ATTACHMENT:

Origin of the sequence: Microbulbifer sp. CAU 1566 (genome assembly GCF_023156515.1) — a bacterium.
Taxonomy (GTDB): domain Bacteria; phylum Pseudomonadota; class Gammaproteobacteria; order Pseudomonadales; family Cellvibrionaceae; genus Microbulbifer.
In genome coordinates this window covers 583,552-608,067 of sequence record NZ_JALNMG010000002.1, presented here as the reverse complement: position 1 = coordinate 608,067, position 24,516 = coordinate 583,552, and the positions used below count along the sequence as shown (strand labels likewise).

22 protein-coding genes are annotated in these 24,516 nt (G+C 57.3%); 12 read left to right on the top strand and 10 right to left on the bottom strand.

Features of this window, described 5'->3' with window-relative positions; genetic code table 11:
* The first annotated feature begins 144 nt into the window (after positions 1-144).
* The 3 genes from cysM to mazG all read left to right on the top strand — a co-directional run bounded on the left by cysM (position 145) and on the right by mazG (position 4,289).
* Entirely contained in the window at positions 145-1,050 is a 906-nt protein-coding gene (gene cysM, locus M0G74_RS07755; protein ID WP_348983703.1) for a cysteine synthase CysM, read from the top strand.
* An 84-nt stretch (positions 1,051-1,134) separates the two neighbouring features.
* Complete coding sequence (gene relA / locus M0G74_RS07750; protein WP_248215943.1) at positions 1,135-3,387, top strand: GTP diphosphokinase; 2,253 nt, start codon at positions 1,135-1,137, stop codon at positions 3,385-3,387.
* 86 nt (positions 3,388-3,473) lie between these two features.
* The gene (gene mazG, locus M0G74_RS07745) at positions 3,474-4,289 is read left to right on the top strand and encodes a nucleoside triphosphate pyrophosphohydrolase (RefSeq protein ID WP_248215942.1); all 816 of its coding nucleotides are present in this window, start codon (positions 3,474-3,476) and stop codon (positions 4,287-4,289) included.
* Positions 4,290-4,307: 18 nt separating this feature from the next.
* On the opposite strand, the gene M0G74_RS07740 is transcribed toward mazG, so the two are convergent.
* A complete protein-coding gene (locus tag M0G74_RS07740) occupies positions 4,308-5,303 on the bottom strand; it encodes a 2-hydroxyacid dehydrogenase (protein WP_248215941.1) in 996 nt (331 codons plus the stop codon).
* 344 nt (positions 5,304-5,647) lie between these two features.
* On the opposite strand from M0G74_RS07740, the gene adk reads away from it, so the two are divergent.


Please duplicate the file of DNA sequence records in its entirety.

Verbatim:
Origin of the sequence: Microbulbifer sp. CAU 1566 (genome assembly GCF_023156515.1) — a bacterium.
Taxonomy (GTDB): domain Bacteria; phylum Pseudomonadota; class Gammaproteobacteria; order Pseudomonadales; family Cellvibrionaceae; genus Microbulbifer.
In genome coordinates this window covers 583,552-608,067 of sequence record NZ_JALNMG010000002.1, presented here as the reverse complement: position 1 = coordinate 608,067, position 24,516 = coordinate 583,552, and the positions used below count along the sequence as shown (strand labels likewise).

22 protein-coding genes are annotated in these 24,516 nt (G+C 57.3%); 12 read left to right on the top strand and 10 right to left on the bottom strand.

Features of this window, described 5'->3' with window-relative positions; genetic code table 11:
* The first annotated feature begins 144 nt into the window (after positions 1-144).
* The 3 genes from cysM to mazG all read left to right on the top strand — a co-directional run bounded on the left by cysM (position 145) and on the right by mazG (position 4,289).
* Entirely contained in the window at positions 145-1,050 is a 906-nt protein-coding gene (gene cysM, locus M0G74_RS07755; protein ID WP_348983703.1) for a cysteine synthase CysM, read from the top strand.
* An 84-nt stretch (positions 1,051-1,134) separates the two neighbouring features.
* Complete coding sequence (gene relA / locus M0G74_RS07750; protein WP_248215943.1) at positions 1,135-3,387, top strand: GTP diphosphokinase; 2,253 nt, start codon at positions 1,135-1,137, stop codon at positions 3,385-3,387.
* 86 nt (positions 3,388-3,473) lie between these two features.
* The gene (gene mazG, locus M0G74_RS07745) at positions 3,474-4,289 is read left to right on the top strand and encodes a nucleoside triphosphate pyrophosphohydrolase (RefSeq protein ID WP_248215942.1); all 816 of its coding nucleotides are present in this window, start codon (positions 3,474-3,476) and stop codon (positions 4,287-4,289) included.
* Positions 4,290-4,307: 18 nt separating this feature from the next.
* On the opposite strand, the gene M0G74_RS07740 is transcribed toward mazG, so the two are convergent.
* A complete protein-coding gene (locus tag M0G74_RS07740) occupies positions 4,308-5,303 on the bottom strand; it encodes a 2-hydroxyacid dehydrogenase (protein WP_248215941.1) in 996 nt (331 codons plus the stop codon).
* 344 nt (positions 5,304-5,647) lie between these two features.
* On the opposite strand from M0G74_RS07740, the gene adk reads away from it, so the two are divergent.